What we do not know, is just how many other prisoners are being released from the system, daily, or monthly, for similar compassionate reasons. We get told about the high profile criminals, but not all of them are so fortunate. One needs to question what the difference was, say, between the reprehensible crimes committed against vulnerable children by the notorious Myra Hindley, and those crimes committed by al-Megrahi. Hindley, of course was not sick at the time of her appeals for release. She merely sought her rights to parole after completing a portion of her life sentence. This was correctly refused and she died eventually from a heart attack, while still in custody, following years of ill health. Slightly different circumstances, but she too could have received some compassion. So just why are we releasing a terrorist, and, actually, an enemy of the people, who is still capable of finding paradise in heaven with a bomb strapped to his chest?
It must bring to question our values and judgment on the issue of punishment. Does this not send out a clear message that those who wish to draw their swords against us need never fear extended punishment or retribution? Whether we like it or not, the criminal justice system is based upon a platform of hearings, judgments and punishments for criminal acts committed. We really do need the courage of our convictions to sustain the punishments given.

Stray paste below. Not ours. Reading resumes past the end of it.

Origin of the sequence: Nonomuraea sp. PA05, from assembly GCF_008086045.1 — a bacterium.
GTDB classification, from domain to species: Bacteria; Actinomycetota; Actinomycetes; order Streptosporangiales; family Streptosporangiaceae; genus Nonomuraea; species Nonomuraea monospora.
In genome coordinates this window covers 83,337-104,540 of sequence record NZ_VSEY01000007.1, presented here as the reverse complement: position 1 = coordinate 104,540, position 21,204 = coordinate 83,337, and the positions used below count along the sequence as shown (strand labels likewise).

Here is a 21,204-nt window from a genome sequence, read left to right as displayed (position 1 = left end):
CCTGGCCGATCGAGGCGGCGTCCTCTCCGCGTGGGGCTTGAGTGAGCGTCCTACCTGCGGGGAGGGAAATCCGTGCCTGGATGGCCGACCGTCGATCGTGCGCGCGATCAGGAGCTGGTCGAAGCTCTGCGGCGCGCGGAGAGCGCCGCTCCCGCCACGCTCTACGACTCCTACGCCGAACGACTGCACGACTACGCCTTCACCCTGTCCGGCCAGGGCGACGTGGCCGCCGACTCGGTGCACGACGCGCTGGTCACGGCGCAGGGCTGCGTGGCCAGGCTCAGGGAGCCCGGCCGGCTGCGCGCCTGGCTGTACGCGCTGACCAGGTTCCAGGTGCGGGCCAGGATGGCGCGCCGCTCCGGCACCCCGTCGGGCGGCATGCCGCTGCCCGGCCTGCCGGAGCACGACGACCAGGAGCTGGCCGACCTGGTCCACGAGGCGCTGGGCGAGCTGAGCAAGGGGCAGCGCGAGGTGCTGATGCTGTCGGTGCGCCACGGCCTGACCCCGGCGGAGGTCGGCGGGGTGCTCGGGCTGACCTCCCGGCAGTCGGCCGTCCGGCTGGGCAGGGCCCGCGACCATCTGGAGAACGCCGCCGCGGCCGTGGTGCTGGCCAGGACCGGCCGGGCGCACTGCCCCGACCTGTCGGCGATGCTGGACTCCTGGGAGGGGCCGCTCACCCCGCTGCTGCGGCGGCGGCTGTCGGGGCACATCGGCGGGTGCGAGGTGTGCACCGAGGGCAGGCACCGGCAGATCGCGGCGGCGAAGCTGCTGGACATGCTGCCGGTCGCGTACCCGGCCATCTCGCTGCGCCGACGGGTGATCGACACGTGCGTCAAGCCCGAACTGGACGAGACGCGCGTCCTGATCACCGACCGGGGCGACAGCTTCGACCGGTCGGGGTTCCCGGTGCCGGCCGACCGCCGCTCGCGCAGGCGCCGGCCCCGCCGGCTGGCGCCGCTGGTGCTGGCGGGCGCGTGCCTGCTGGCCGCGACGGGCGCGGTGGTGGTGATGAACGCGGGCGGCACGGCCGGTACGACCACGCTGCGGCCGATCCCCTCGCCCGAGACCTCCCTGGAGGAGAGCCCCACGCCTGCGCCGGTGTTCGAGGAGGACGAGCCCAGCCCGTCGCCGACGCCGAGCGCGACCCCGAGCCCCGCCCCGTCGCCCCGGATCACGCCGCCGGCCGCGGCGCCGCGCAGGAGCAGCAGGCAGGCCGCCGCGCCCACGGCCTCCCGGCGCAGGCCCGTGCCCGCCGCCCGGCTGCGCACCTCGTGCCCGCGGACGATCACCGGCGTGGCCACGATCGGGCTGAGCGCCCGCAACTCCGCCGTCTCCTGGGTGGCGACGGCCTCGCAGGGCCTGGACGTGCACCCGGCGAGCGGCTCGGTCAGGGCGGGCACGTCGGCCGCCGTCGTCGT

As an addendum on 20 August 2009:
Assuming that a competent court tried and convicted Abdelbaset al-Megrahi, then his recent release on compassionate grounds, by Scottish Justice Secretary, Kenny MacAskill, acting on his own behalf, apparently, is probably one of the most vile and shocking acts of incompetence and inconsideration by a politician in the history of the United Kingdom. It goes against the grain of all conservative values to the core. While British soldiers are dying in Afghanistan to defend Britain against terrorism, allegedly, MacAskill has released a terrorist. This delivers a very clear message to those who would do harm to British people. It is an absolute travesty of justice and inappropriate, in my humble opinion, and a weakness on the part of the government of United Kingdom in its efforts to curtail terrorism both at home and abroad.
How can the British government send its troops abroad, to fight in foreign wars, with the vain excuse that this is to fight international terrorism, when the British, or at least Scottish, justice system can fail so catastrophically in this manner? The snub in the face to Britain’s biggest ally, in the fight against terrorism, is perhaps the most serious tragedy in the whole sordid affair. How can the Americans ever trust the British judicial system again? The amount of taxpayers’ money expended in bringing terrorists to justice, and indeed bringing al-Megrahi to book in the first place, must surely be questioned, in light of the Scottish Justice Secretary’s decision. MacAskill has demonstrated serious failings in defense of the Realm, he had made British people more vulnerable, and deserves to be caste into the dungeons at the Tower for the rest of his miserable days. God forbid that he too succumbs to some vile cancer which secures his release.